Before I admitted that our summer schedule was getting the best of me, I had done a series of posts on pretend play and gendered play. Now that we’re back in the groove and settled into a good school routine, I am really glad to finally add the final part of the planned series.
After discussing the importance of pretend play, I want to switch gears a little bit and emphasize the parental part of this. There is so much pressure on parents today to be the focus and driving agents in pretend play… and most other activities. Parents are encouraged to be over-involved in every aspect of their kids lives.
But, guess what!? It’s okay to ignore your kids. I’m not talking about neglect. I’m talking about telling your child that you need 15 minutes to unload the dishwasher and encourage them to play independently during that time… and accepting all the strange noises that come with that independent play. Even when Tiny was an infant, I would put her in her high chair with a couple wooden spoons and let her make noise while I made dinner or loaded the dishwasher. I could see her; she could see me. And it worked. Even now I will let her go outside and play, watching through the sliding glass door while I cook lunch or clean the kitchen. She knows she’s safe and she’s having independent, messy fun.
Studies show that kids need to see and be a part of the everyday functioning of the home. Family life is quality time. You don’t need to spend the whole day engaged in uninterrupted kid-centered time. So let yourself off the hook and ignore your kids a few times every day.
In the grand scheme of things, this child-centered home and world of miniature toys is a relatively new concept. We like to romanticize the idea of the protected childhood, with children being completely sheltered from any adult realities, filled with child-centered and sheltered playtime. In reality, this is a very recent reality (post-WWII) that was only available to the most privileged children. For most of American history, the modal experience of childhood included a steady influence of adult realities, including socialization alongside family authority and participation in the cooperative family (in the form of chores or even outwork). With the rising impact of attachment parenting theory in the late twentieth century (this is not a criticism of attachment theory) and the growing number of mothers entering the workforce, parents – especially primary caregivers – have found increasing pressure from society to provide a constant source of entertainment and socialization for their children.
But, just maybe, you should feel like that lets you off the hook. Children in previous generations did not have the intensive attention that kids today receive… and that was probably good for them. Don’t feel guilty if you’re not playing with your kids all the time – kids already get more time than they did in previous generations. Find a GOOD balance and give yourself a break.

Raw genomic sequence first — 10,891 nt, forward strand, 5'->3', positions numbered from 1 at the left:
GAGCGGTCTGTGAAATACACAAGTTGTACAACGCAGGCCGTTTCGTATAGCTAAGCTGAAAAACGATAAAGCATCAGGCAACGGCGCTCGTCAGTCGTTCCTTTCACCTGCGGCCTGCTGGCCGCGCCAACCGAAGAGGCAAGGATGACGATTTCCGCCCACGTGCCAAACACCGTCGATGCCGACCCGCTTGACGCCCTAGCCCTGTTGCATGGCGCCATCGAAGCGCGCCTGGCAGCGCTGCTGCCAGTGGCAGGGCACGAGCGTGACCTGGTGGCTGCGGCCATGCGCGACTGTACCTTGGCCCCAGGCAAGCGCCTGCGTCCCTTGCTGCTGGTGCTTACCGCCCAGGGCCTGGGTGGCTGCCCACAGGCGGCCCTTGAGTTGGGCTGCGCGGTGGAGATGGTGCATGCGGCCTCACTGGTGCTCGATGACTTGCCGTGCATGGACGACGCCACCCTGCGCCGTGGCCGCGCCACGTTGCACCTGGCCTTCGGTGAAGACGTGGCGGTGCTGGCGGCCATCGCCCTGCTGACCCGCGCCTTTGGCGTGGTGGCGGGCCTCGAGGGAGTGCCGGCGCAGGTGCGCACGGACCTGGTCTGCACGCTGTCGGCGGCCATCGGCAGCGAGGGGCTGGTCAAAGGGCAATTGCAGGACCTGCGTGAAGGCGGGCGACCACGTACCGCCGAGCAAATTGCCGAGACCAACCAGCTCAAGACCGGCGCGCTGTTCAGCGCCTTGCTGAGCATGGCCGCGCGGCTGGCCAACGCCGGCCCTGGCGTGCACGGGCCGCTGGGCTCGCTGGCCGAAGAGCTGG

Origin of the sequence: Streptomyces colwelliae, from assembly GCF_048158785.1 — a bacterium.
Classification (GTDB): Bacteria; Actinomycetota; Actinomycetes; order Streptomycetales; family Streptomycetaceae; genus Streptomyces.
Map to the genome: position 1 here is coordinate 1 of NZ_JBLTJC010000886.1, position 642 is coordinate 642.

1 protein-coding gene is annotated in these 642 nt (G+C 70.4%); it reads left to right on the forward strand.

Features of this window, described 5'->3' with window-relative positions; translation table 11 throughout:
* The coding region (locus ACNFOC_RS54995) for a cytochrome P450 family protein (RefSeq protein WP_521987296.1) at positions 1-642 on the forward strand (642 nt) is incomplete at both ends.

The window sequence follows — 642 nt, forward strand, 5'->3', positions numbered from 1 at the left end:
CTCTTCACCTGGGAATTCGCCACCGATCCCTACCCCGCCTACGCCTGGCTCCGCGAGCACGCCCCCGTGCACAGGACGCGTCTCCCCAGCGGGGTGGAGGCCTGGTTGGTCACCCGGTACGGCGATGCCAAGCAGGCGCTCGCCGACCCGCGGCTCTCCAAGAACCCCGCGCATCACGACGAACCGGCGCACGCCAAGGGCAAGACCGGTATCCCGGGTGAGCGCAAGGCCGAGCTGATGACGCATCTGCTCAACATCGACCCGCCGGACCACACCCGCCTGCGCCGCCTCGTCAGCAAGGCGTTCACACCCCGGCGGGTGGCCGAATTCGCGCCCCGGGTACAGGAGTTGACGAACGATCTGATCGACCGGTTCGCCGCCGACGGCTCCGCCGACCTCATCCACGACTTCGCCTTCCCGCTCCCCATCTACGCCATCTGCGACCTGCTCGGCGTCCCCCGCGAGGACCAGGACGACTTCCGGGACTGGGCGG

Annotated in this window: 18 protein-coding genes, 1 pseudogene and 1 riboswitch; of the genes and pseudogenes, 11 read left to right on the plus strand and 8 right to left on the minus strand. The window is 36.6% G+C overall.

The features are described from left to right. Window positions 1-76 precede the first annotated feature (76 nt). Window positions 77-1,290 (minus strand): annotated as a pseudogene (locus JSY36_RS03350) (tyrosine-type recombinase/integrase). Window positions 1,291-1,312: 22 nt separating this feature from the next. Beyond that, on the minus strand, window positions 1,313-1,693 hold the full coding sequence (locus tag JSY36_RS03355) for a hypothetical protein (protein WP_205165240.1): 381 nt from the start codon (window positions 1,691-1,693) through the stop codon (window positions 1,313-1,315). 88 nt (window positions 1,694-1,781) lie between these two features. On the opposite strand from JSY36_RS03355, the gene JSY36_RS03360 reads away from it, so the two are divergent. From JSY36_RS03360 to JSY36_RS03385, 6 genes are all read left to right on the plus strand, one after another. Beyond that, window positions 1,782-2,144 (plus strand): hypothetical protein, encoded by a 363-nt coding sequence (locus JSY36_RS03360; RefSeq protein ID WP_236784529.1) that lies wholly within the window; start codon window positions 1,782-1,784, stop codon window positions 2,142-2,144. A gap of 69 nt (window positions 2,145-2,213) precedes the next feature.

That context was freeing for me. I hope it was freeing for you… or at least thought-provoking. We can only do the best we can do.
I found these articles that examined playtime, work-life balance, and parent guilt to be especially helpful in adjusting the expectations I had for myself.
- Quartz – “Research shows daily family life is all the ‘quality time’ kids need“
- Quartz – “The truth is: We’re all helicopter parents“
- Inc. – “Science to Guilty Parents: Stop Stressing Out About Spending ‘Quality Time’ With Your Kids“
- Inc. – “3 Ways to Eliminate Working-Parent Guilt“
- Scary Mommy – “The Fine Art of Ignoring Your Children“
- Huffington Post – “Ignore Your Children and Everyone Wins“
- The Star – “Ignoring your kids may just be the life-hack your family needs“
And, of course, remember to UNPLUG. Your kids need your full attention when you’re actually trying to give them quality time. This article on The Atlantic and my previous post on unplugging are both great resources and reminders on that particular point.
If you missed my posts on pretend play and gendered toys, here’s your chance to catch up:
- “Present Parenting“
- “There’s no such thing as a girl’s toy“
- “There’s no such thing as a boy’s toy“
- “Surviving the Princess Phase“
- “Capitalizing on the Princess Phase“
If you’re looking to help out another mom, check out this mom-blog called ‘Boy Mom Walking.’ She makes fantastic dinosaur dress-up tails. These tails are not just for boys; Tiny really loves hers (as you can see above)!
If you really want to dig into the historical context of pretend play, gendered play, and childhood ideologies, these are my three favorite books. (affiliate links included)
- Huck’s Raft: A History of American Childhood by Steven Mintz
- Raising Baby by the Book: The Education of American Mothers by Julia Grant
- Modern Motherhood: An American History by Jodi Vandenberg-Daves
And here are just a few more resource links – in no particular order – about pretend play that weren’t included in previous posts.
- Active for Life
- Bright Horizons Family Resources
- Early Childhood Research & Practice
- Hanen (lots of resources for Austim spectrum)
- Horizon Education Centers
- Journal of Childhood Studies (may need library access to read)
- Living and Loving Magazine
- The Conversation
- The Telegraph
- Very Well Family
- You Clever Monkey
Thanks for reading today.
All my best,